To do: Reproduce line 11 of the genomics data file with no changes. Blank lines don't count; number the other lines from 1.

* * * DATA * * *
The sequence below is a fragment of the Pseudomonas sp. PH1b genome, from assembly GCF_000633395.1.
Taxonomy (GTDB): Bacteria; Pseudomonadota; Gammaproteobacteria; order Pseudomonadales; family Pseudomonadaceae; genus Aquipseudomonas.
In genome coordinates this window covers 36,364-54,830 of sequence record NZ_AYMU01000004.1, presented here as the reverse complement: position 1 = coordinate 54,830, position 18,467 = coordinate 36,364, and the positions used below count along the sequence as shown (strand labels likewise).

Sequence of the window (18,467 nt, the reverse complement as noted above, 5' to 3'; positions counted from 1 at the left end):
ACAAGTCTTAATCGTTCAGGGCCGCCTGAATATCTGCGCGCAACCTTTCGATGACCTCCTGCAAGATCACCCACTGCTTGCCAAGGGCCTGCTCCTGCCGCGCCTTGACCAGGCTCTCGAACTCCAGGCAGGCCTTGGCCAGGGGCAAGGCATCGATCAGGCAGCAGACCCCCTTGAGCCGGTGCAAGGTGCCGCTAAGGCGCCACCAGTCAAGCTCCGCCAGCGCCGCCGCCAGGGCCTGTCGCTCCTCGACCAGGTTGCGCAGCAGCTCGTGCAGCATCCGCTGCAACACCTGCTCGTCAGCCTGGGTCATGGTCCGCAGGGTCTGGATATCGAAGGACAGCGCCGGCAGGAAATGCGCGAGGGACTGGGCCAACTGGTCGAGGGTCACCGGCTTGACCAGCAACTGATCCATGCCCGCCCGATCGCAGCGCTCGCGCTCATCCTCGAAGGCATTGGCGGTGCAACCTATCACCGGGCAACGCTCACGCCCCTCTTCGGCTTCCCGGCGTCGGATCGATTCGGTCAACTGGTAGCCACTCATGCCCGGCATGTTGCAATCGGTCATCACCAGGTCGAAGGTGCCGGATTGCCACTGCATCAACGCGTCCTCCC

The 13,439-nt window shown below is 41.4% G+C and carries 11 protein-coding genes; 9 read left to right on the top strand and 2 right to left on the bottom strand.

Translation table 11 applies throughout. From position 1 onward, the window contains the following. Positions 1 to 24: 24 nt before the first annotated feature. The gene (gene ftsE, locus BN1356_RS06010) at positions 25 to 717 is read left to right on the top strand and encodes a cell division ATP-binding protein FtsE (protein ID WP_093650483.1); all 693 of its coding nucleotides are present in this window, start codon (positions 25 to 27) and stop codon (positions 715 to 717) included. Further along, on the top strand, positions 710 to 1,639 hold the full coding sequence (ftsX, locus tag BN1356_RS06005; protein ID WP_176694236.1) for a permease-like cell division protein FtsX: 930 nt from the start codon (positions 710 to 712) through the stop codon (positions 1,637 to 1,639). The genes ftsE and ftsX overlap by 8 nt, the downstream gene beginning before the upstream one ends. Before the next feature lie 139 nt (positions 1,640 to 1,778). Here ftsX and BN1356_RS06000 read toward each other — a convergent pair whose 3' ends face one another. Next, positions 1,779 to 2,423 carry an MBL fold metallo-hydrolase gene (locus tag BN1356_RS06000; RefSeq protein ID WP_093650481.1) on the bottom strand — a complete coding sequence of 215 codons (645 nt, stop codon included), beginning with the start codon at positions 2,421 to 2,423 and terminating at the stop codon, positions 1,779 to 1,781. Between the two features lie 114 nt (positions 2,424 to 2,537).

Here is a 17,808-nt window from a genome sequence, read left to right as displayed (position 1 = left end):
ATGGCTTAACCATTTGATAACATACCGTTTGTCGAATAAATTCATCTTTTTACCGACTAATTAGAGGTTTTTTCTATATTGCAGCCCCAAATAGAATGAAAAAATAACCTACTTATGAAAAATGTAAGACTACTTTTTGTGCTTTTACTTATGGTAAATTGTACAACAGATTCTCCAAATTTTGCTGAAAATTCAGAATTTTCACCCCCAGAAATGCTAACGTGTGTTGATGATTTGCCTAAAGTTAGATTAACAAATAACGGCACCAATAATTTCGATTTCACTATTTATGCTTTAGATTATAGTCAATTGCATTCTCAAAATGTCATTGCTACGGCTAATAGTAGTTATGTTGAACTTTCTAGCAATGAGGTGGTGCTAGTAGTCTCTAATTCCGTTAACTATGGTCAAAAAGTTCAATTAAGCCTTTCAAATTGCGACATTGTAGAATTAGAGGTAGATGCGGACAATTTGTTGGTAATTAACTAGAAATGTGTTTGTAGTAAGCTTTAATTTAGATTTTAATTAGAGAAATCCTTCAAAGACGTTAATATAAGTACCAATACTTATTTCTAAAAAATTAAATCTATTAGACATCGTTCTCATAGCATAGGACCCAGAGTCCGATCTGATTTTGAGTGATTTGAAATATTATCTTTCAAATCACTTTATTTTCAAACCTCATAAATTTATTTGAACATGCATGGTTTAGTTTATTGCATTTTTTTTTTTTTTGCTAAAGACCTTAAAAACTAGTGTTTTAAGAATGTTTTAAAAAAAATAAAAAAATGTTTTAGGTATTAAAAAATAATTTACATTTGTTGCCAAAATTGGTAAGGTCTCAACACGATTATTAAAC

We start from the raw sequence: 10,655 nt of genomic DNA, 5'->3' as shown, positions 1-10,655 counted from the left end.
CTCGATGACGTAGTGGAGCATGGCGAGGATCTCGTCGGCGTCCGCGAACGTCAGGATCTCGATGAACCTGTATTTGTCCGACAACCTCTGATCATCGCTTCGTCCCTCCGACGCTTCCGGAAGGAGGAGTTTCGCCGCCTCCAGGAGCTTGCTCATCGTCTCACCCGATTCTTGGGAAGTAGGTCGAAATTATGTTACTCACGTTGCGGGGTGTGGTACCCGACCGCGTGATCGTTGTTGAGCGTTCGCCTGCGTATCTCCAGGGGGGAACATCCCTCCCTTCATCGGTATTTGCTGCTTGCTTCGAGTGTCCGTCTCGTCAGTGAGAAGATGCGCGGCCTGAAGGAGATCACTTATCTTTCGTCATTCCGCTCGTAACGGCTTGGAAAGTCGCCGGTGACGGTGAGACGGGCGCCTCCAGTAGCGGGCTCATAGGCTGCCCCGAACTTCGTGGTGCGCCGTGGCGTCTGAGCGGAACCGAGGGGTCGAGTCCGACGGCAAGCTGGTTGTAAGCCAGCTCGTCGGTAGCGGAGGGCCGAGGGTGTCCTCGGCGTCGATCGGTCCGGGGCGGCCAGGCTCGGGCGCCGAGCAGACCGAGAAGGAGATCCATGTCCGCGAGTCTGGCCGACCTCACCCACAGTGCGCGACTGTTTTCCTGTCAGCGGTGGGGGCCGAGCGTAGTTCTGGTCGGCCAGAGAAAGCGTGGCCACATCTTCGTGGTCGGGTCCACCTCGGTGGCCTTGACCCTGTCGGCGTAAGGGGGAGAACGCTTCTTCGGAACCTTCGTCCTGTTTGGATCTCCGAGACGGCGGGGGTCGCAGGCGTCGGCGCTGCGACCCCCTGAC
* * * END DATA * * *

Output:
CTCGATGACGTAGTGGAGCATGGCGAGGATCTCGTCGGCGTCCGCGAACGTCAGGATCTCGATGAACCTGTATTTGTCCGACAACCTCTGATCATCGCTTCGTCCCTCCGACGCTTCCGGAAGGAGGAGTTTCGCCGCCTCCAGGAGCTTGCTCATCGTCTCACCCGATTCTTGGGAAGTAGGTCGAAATTATGTTACTCACGTTGCGGGGTGTGGTACCCGACCGCGTGATCGTTGTTGAGCGTTCGCCTGCGTATCTCCAGGGGGGAACATCCCTCCCTTCATCGGTATTTGCTGCTTGCTTCGAGTGTCCGTCTCGTCAGTGAGAAGATGCGCGGCCTGAAGGAGATCACTTATCTTTCGTCATTCCGCTCGTAACGGCTTGGAAAGTCGCCGGTGACGGTGAGACGGGCGCCTCCAGTAGCGGGCTCATAGGCTGCCCCGAACTTCGTGGTGCGCCGTGGCGTCTGAGCGGAACCGAGGGGTCGAGTCCGACGGCAAGCTGGTTGTAAGCCAGCTCGTCGGTAGCGGAGGGCCGAGGGTGTCCTCGGCGTCGATCGGTCCGGGGCGGCCAGGCTCGGGCGCCGAGCAGACCGAGAAGGAGATCCATGTCCGCGAGTCTGGCCGACCTCACCCACAGTGCGCGACTGTTTTCCTGTCAGCGGTGGGGGCCGAGCGTAGTTCTGGTCGGCCAGAGAAAGCGTGGCCACATCTTCGTGGTCGGGTCCACCTCGGTGGCCTTGACCCTGTCGGCGTAAGGGGGAGAACGCTTCTTCGGAACCTTCGTCCTGTTTGGATCTCCGAGACGGCGGGGGTCGCAGGCGTCGGCGCTGCGACCCCCTGAC